The books of the expatriate branch of the redoubtable Strickland sisters, Catharine Parr Traill and Susanna Moodie, and Winter Studies and Summer Rambles of the Victorian scholar Anna Jameson are valued staples of Canadian literature. Unfortunately, it is specialists rather than the general reader who are familiar with these other illuminating materials. Although feminist scholars are devotedly tilling the field, with some exceptions, they tend to write about the early writers, using brief excerpts to support a thesis.
Some — too many — years ago, Barbara Robertson and I decided to make a collection, providing substantial examples of writing by 29 women,
known and unknown, professional and amateur, who visited or lived in Canada between the seventeenth and early twentieth centuries, allowing them
to portray their lives in the woods, in the Maritimes, Quebec, in “muddy York,” on the desolate or flower-strewn prairies, in British Columbia, and the Far North. We hope to send people to the library or bookstore — or, increasingly, online — to share their reactions to a frequently difficult, sometimes terrifying, but ultimately satisfying New World. We have Mrs. Jameson, eminent scholar and friend of Browning, exhilarated by her trip with the voyageurs to Lake Superior: “the wildest and most extraordinary tour you can imagine.” Susan Allison, living in a cabin near Kelowna, without potable water, rattlers dangling among the pots and pans, home schooling her 14 children, writes: “I lived a perfectly ideal life at that time.”
What relevance do these letters home, journals, memoirs, and biographies have for the modern reader? Certain themes, significant and minor, recur and resonate still: the welcome breakup of ice, the sweet pleasures of trips to the sugar-camp, the risks of mushrooms, the finding of fiddleheads. We continue to suffer annually from the blight of black flies and “no see ’ems,” to dread that ominous buzz described by “Janey Canuck” in her sprightly riff on mosquitoes. Winter was more dangerous then, but even with central heating we must endure the cold on venturing outside in January. Indeed, with the unpleasant prospect of a future of ever-increasing hurricanes, droughts, floods, and forest fires, we can profit by reading early settlers’ accounts. They were better able to cope with extreme conditions than we are. Six days of the Ice Storm in Kingston, shared with indignant cats, convinced us of that.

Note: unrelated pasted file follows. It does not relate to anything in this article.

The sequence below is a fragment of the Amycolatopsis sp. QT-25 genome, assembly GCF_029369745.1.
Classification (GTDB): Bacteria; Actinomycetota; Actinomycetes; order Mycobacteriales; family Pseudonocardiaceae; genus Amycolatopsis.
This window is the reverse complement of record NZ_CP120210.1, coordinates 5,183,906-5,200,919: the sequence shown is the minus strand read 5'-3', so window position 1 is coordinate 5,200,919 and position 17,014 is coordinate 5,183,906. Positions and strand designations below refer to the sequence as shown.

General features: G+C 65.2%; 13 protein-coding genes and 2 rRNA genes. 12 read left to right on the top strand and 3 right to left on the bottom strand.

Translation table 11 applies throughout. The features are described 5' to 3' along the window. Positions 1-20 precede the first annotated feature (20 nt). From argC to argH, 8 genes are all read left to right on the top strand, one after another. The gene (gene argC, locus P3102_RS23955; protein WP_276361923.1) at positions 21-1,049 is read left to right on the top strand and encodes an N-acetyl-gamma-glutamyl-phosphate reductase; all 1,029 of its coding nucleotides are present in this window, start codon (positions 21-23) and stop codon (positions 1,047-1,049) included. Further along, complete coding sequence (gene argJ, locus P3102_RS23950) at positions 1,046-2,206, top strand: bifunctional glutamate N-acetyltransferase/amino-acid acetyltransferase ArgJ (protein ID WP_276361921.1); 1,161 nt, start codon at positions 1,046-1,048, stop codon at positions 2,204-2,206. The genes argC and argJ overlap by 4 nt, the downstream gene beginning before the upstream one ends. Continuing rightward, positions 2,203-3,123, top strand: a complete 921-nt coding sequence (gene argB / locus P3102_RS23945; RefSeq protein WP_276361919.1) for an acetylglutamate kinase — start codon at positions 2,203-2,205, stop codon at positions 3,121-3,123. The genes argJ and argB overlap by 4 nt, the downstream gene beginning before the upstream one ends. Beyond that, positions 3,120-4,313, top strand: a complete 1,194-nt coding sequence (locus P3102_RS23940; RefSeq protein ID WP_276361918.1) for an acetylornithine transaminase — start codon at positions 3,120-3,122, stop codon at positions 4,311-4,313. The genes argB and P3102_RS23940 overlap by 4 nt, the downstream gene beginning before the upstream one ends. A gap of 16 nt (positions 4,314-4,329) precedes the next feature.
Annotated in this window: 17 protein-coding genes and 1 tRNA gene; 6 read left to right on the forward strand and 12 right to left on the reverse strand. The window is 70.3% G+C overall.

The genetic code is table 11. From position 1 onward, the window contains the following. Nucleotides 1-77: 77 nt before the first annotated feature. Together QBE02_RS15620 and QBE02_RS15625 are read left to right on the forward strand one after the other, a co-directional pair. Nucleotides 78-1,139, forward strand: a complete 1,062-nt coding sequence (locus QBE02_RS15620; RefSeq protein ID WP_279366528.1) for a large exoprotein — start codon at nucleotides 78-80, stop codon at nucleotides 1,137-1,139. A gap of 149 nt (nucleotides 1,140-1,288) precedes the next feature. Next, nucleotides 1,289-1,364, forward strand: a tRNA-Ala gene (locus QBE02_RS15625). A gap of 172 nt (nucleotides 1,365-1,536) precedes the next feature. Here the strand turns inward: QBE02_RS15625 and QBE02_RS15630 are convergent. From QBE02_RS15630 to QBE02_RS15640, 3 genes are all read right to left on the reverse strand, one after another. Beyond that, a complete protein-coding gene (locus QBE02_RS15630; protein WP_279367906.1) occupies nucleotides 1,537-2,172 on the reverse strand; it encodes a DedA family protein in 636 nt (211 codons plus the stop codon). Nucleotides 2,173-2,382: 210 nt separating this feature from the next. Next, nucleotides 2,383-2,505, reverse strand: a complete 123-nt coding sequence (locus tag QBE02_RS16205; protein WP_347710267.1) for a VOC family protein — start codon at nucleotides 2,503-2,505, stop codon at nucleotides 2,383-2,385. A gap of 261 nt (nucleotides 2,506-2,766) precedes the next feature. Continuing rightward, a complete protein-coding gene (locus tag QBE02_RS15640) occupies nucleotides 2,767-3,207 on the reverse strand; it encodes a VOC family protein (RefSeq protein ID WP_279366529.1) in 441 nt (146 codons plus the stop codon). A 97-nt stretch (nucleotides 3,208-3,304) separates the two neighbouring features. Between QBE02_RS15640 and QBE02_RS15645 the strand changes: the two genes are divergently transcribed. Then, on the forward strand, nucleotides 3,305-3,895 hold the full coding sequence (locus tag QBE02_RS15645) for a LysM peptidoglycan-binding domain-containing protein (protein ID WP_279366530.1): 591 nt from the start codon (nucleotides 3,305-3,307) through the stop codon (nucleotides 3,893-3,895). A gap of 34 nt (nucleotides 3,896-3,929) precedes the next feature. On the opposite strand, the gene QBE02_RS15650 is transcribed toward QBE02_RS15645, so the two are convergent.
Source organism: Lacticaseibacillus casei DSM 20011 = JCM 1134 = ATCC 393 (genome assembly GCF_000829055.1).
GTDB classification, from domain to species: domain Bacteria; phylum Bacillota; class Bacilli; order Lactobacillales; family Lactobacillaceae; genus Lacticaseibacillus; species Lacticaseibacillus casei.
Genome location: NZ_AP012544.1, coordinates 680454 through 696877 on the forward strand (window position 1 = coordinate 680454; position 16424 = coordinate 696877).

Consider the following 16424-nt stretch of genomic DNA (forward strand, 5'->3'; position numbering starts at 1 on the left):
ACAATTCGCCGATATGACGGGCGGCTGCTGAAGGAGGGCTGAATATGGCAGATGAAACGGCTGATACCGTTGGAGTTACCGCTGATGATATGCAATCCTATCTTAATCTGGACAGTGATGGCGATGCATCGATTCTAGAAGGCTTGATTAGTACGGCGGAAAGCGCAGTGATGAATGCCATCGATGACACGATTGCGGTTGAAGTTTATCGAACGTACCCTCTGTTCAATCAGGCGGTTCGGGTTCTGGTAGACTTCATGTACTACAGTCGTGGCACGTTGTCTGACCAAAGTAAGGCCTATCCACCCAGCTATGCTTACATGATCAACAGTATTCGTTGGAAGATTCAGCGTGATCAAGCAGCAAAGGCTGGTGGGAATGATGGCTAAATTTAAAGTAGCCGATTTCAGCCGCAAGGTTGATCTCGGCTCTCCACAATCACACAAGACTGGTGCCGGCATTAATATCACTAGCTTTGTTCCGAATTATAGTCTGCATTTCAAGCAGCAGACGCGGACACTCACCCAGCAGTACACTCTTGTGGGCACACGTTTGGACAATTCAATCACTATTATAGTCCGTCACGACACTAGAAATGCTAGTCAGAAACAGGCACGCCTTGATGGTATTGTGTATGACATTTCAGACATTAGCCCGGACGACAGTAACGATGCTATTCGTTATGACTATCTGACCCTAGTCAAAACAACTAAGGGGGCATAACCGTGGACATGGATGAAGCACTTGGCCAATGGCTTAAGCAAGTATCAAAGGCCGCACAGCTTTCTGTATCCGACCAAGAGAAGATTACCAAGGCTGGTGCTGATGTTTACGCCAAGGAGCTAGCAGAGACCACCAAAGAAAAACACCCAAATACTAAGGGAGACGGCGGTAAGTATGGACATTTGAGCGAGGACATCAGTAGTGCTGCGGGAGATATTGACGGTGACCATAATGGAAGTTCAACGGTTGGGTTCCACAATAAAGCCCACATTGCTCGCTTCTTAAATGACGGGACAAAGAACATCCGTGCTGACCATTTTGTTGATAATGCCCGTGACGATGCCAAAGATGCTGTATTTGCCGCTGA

Margaret Dickie Michener’s aching loneliness at sudden widowhood and Letitia Hargrave’s heartbreak at losing a child speak to all generations. Today’s working mothers, juggling children and careers, will enjoy the vignette recorded elsewhere of Nellie McClung’s son Horace, leading home his young brother, “much spattered with mud, and one stocking at half mast, hurrying him along the lane and in through the secret entrance in the back fence, saying: ‘Quick, now! It’s a good thing I got you before the Telegram
got a picture of you — Nellie McClung’s neglected child!’ — this with bitter scorn.” And any twenty-first-century writer will feel a pang of recognition reading Catharine Parr Traill’s final letter, written
two days before her death at 97, on the return of a manuscript about a history of Canadian birds: “I had many misgivings as to the merits of the composition, &c — In fact I never see any good ...